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Old 02-21-2008, 01:35 PM   #1
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Disk Partitions

Do extended / Logical partitions offer the same protection as Primary partitions?

Meaning.... are logical partitions safe from data being written over to the next logical partition even though they all are within a primary partition?
Old 02-21-2008, 02:24 PM   #2
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disk partiotions

Put it this way if you divide you,re drive in different partitions
you can create in each partition logical drives
For the programs each logical drive is totally separate drive

good luck
Old 02-21-2008, 03:26 PM   #3
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The primary/logical difference is primarily in the data structures used on disk to store the information about the partitions. The behavior of the partitions in Linux doesn't depend on that: Linux won't let you overwrite sda6 by an incorrect operation on sda5.

But Linux will allow you to destroy any of the partitions by an incorrect operation on sda (assuming you are root or have some other way gotten write access to sda). I'm not certain, but I think the same applies to sda4, assuming sda4 is an extended partition containing logical partitions sda5 and sda6, I think root could trash sda6 by trashing sda6 directly or by trashing sda4 or by trashing sda, but couldn't do it by trashing sda5. So sda2 has a bit more protection in that root can only trash it two ways instead of three (but I could be wrong about how sda4 works).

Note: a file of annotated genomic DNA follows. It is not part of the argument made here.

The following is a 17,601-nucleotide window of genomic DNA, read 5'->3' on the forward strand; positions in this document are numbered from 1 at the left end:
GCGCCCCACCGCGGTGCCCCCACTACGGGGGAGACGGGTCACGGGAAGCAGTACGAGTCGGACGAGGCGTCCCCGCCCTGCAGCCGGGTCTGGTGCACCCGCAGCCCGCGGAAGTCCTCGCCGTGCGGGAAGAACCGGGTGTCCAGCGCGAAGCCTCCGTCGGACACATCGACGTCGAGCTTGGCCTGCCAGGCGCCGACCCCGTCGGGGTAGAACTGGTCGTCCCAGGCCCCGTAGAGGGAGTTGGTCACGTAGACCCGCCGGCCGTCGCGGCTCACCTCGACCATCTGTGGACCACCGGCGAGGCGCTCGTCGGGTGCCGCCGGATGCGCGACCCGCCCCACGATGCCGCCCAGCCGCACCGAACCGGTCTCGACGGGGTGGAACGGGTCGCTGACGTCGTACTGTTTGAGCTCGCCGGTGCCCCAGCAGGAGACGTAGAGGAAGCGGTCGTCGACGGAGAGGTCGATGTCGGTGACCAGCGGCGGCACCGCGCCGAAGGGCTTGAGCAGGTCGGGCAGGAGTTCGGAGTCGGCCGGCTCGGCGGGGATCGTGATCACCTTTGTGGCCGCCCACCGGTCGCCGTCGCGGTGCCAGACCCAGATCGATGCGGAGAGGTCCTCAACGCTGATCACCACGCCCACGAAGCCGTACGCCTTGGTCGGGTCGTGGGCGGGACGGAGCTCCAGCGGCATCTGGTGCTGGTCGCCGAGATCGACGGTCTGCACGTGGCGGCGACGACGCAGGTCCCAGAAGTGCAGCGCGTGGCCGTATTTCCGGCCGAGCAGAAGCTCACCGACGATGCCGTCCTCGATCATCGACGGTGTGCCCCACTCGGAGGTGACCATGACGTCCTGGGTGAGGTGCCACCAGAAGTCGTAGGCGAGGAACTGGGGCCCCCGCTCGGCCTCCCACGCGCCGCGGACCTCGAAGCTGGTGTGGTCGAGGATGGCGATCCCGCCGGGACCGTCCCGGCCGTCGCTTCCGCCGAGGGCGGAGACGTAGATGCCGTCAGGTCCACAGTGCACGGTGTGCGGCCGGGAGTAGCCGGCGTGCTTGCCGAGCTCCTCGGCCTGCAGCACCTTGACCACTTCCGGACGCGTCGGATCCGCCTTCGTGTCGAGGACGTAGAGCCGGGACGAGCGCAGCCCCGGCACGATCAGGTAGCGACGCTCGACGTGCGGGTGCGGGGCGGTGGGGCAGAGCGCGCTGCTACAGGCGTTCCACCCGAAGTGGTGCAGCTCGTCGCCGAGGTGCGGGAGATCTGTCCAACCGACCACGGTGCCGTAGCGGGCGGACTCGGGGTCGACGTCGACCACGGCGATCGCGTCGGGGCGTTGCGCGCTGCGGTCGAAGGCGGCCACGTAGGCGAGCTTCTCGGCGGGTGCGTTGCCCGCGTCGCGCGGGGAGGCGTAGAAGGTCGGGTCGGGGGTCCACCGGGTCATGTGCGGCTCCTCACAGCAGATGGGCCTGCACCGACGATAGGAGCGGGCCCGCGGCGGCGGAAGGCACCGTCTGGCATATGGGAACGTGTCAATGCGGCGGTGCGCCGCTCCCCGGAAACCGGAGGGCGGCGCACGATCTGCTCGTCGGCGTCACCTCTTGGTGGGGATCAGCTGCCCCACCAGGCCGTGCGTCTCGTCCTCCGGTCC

Old 02-21-2008, 03:35 PM   #4
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Angry Improper use of maintenance commands can trash anything easily

Root can do anything, including execute proper syntax, but that are improperly issued commands. Linux lacks an `Edit / Undo' as administrators know better than to fdisk /dev/sda4
Not sure what Safe / protection you are referring to irt to differences btwn Primary & Logical
Old 02-21-2008, 03:38 PM   #5
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If you use low-level tools like dd, you can trash things with equal ease--no matter what kind of partitions you have. Once you are inside of a primary or logical partition, there is no difference in how things work. (Most tools, utilities, etc. would not even know what kind of partition they were operating in.)

As I understand it, Windows has a problem being in a logical partition, but that's only associated with the partition tables (ie the routing TO the partition).

Note that partition tables which include extended/logical partitions act as "linked lists"--specifically, an "extended partition" does not define space on the drive--it is only link to a partition table where the first logical partition is defined. The fact that an extended has a size is--I assume--only to tell partition managers how much space is being set aside for logicals.

I've never tried writing data to an extended partition. ( I would not attempt this on any machine being used for any real work....



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